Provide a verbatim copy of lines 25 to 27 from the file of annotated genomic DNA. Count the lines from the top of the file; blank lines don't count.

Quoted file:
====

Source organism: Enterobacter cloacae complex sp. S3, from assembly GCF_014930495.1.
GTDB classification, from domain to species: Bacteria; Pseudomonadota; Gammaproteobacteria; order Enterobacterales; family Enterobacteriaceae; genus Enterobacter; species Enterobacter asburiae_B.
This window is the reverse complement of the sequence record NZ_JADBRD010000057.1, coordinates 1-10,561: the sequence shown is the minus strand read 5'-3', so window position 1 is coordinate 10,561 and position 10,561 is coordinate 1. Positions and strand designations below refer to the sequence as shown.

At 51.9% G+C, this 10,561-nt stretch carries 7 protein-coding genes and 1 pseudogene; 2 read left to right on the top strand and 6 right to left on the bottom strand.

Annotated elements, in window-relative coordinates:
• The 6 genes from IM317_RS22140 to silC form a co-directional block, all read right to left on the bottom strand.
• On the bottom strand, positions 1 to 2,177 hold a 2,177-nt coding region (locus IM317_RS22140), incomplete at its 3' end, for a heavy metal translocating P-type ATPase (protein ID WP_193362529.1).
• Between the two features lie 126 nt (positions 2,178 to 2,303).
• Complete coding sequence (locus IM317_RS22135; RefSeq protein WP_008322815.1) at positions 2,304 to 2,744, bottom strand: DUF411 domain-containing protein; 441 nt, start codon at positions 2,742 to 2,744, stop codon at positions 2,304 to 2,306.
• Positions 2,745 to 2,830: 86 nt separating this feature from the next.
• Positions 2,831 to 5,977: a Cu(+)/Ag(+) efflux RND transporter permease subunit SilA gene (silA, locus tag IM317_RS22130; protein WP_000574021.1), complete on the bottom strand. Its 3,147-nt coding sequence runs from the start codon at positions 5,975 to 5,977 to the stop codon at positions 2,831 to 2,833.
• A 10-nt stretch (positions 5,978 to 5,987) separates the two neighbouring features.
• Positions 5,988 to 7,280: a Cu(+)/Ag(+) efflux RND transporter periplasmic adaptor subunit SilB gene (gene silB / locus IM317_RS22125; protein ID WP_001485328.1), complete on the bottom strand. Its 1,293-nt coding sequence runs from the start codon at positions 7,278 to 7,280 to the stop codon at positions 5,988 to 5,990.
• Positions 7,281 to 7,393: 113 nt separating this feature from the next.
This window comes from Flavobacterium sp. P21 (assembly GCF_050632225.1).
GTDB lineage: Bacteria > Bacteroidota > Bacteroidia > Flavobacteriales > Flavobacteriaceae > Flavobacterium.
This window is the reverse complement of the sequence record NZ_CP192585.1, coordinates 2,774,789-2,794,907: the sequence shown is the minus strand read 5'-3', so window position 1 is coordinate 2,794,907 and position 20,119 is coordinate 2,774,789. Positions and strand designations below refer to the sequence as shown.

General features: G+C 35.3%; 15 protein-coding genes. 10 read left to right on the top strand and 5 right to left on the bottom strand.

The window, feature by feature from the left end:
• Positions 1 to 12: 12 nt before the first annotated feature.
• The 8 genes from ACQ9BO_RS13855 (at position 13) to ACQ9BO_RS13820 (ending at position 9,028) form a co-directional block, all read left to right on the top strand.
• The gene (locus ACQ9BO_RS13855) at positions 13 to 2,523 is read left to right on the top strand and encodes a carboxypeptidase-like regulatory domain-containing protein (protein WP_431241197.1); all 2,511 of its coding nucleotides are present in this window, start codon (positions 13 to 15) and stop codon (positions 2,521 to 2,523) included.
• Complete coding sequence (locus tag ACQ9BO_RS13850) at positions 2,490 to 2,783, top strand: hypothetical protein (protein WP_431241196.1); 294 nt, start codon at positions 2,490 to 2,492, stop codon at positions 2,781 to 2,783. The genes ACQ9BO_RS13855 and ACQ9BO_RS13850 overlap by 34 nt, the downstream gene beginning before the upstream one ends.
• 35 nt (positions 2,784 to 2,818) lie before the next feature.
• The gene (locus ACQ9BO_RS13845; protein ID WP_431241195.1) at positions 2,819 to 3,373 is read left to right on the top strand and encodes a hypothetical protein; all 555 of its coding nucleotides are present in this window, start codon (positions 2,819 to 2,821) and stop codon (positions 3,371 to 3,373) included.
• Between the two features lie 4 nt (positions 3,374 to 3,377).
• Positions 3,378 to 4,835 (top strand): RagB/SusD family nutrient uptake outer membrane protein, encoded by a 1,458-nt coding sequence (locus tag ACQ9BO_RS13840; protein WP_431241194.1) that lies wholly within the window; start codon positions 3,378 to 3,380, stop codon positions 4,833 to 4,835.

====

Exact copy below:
• The gene (locus ACQ9BO_RS13845; protein ID WP_431241195.1) at positions 2,819 to 3,373 is read left to right on the top strand and encodes a hypothetical protein; all 555 of its coding nucleotides are present in this window, start codon (positions 2,819 to 2,821) and stop codon (positions 3,371 to 3,373) included.
• Between the two features lie 4 nt (positions 3,374 to 3,377).
• Positions 3,378 to 4,835 (top strand): RagB/SusD family nutrient uptake outer membrane protein, encoded by a 1,458-nt coding sequence (locus tag ACQ9BO_RS13840; protein WP_431241194.1) that lies wholly within the window; start codon positions 3,378 to 3,380, stop codon positions 4,833 to 4,835.